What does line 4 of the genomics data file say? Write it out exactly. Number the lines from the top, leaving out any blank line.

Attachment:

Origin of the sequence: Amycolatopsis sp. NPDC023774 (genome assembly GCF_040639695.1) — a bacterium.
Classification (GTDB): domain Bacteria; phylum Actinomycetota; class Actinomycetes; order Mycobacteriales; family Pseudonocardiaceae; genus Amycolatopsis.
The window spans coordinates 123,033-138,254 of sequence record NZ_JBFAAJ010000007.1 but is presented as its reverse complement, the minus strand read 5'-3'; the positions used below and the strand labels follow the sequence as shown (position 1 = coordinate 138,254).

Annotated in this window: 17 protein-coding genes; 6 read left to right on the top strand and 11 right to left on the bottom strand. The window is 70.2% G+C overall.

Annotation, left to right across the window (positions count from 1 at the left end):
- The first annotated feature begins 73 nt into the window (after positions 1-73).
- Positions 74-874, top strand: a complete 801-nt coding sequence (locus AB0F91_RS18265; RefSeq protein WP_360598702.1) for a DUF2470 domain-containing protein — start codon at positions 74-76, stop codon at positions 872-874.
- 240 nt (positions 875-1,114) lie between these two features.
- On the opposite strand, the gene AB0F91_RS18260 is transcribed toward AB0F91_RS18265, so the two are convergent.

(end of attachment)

Annotated in this window: 17 protein-coding genes; 6 read left to right on the top strand and 11 right to left on the bottom strand. The window is 70.2% G+C overall.